‘A Walk in the Woods’
(R, 104 minutes, Broad Green Pictures): The film is based on the best-selling memoir by Bill Bryson, who chronicled his attempt to tackle the challenging Appalachian Trail. Robert Redford plays Bryson as a whimsical curmudgeon who reveres the beauty of his country more than the people who inhabit it. Nick Nolte, whose mammoth stomach, unkempt hair and gravelly voice are perfect for his part as the unfit, funny, slovenly Katz, a recovering alcoholic school friend of Bryson’s who insisted on coming along for the trek. Comedy isn’t the hallmark of Redford’s career, but released from the shackles of his serious stereotype, he glorifies every gag in the script. There’s something here that is warmly entertaining as the stars gripe at each other across the country. These are characters you instantly like and want to succeed as they plod from failure to failure.
(R, 132 minutes, Image): There’s a humming genre intelligence at work in the grim, witty horror-western “Bone Tomahawk.” It’s a classic oater setup, with small-town settlers kidnapped and an armed sheriff-led posse heading toward a violent confrontation — only the threat is a band of cannibal savages. The film is ultimately sold by its cast, who commit fully to Zahler’s discursive indulgences: Kurt Russell plays a wise, pragmatic sheriff; Richard Jenkins an eccentric deputy; Matthew Fox is a puckish gentleman vigilante; Lili Simmons is a doctor captured by villains; and Patrick Wilson is her determined husband. If the movie proves anything, it’s that Russell’s gruff, easygoing magnetism – also seen in the new Quentin Tarantino film, “The Hateful Eight” – is a sorely underused movie asset.
(R, 93 minutes, Lionsgate): As vapidly generic as its title, British director Scott Mann’s “Heist” is a by-the-numbers crime thriller that squanders a decent cast, including Robert De Niro, Jeffrey Dean Morgan and Dave Bautista. When a botched riverboat casino heist forces the fleeing perpetrators to commandeer a half-empty commuter bus, they find themselves having to duck both the pursuing cops and the quietly menacing wrath of the casino’s owner (De Niro). Those expecting another “Speed” can unbuckle their seat belts. This particular vehicle, previously known as the equally nondescript “Bus 657,” crawls along an awfully familiar route, weighed down by all the usual suspects.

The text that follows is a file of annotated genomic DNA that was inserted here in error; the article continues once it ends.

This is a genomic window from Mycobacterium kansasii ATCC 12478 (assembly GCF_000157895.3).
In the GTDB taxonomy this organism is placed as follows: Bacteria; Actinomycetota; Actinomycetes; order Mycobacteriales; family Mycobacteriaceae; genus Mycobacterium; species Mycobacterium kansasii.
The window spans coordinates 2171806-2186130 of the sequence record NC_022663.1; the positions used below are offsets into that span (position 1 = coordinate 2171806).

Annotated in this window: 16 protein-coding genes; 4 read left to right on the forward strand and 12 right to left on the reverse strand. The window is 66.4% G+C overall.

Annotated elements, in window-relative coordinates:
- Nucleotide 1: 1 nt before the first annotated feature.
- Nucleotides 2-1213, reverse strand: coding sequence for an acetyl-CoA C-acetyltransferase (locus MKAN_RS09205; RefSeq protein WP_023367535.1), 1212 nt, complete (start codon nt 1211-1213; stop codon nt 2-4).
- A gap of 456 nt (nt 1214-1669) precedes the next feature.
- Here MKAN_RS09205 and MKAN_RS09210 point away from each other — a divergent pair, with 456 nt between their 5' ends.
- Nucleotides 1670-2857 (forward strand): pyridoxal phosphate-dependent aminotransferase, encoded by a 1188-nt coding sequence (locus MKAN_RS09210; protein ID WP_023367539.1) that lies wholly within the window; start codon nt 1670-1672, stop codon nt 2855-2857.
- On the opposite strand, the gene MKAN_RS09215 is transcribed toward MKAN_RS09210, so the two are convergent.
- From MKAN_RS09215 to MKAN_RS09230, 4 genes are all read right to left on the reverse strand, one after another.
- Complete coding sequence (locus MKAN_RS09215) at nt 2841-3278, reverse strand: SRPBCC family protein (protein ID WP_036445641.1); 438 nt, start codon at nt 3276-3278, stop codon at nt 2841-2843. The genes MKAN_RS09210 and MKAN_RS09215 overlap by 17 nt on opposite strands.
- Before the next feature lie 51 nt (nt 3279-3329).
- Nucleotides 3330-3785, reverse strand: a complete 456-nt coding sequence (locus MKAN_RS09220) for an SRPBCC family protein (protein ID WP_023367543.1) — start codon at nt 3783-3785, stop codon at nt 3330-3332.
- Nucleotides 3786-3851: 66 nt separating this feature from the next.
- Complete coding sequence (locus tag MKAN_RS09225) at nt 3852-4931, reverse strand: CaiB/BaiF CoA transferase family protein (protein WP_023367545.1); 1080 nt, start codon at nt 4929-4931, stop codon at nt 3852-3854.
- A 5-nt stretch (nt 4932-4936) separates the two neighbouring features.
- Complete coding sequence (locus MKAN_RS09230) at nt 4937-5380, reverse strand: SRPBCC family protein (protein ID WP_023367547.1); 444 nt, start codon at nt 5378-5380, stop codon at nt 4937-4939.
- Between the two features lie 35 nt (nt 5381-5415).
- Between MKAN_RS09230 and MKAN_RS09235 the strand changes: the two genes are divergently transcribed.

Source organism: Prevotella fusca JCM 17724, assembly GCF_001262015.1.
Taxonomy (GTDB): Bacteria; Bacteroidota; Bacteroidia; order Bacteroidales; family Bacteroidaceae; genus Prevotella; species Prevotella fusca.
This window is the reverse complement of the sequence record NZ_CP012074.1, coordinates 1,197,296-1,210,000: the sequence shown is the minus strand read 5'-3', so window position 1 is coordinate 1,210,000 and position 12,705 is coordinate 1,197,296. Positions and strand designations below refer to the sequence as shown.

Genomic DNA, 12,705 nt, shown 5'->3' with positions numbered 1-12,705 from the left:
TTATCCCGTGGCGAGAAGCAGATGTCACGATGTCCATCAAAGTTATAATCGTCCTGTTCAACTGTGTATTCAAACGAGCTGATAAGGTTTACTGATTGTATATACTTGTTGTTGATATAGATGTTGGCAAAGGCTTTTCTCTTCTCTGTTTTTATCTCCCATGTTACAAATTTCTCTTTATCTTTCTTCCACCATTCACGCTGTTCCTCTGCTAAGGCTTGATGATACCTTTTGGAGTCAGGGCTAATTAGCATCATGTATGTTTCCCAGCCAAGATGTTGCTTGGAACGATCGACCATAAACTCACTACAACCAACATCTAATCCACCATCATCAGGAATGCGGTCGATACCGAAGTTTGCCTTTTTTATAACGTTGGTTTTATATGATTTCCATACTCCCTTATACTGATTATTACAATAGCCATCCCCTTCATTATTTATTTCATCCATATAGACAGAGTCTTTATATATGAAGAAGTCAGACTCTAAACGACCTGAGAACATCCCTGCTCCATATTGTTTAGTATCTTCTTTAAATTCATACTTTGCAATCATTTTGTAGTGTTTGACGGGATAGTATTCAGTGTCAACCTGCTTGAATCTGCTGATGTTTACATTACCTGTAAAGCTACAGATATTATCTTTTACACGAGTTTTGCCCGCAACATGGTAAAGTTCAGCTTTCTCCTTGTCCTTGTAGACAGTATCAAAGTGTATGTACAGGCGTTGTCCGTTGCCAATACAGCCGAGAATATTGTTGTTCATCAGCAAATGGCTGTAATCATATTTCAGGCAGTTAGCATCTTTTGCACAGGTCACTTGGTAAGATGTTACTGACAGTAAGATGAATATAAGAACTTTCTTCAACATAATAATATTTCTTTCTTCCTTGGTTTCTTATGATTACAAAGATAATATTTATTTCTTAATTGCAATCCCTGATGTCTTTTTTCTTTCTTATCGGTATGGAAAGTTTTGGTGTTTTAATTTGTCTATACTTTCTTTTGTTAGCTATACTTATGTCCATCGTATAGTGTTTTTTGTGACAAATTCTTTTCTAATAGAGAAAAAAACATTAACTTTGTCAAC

‘The Perfect Guy’
(PG-13, 100 minutes, Sony): “The Perfect Guy” is a glossy, cliché-laden revenge thriller about the perils of meeting Mr. Too Good To Be True. A successful lobbyist with a sleek glass house nestled in the Hollywood Hills, Leah (Sanaa Lathan) would appear to have it all, save for a stalled relationship with a nice-guy architect, Dave (Morris Chestnut). After breaking up with Dave, she encounters the dangerously handsome Carter (ridiculously charismatic Michael Ealy) in a café, and sparks immediately fly. But rather than realize the charmer who drives a vintage black Charger is the sort of soft-spoken loner whom pets tend to growl at, Leah impulsively inducts him into the Boyfriend Hall of Fame, with unsurprising repercussions of the restraining order ilk.
Also out Dec. 29
- Hitman: Agent 47
- Jenny’s Wedding
- Ray Donovan: Season 3
- Shameless: Season 5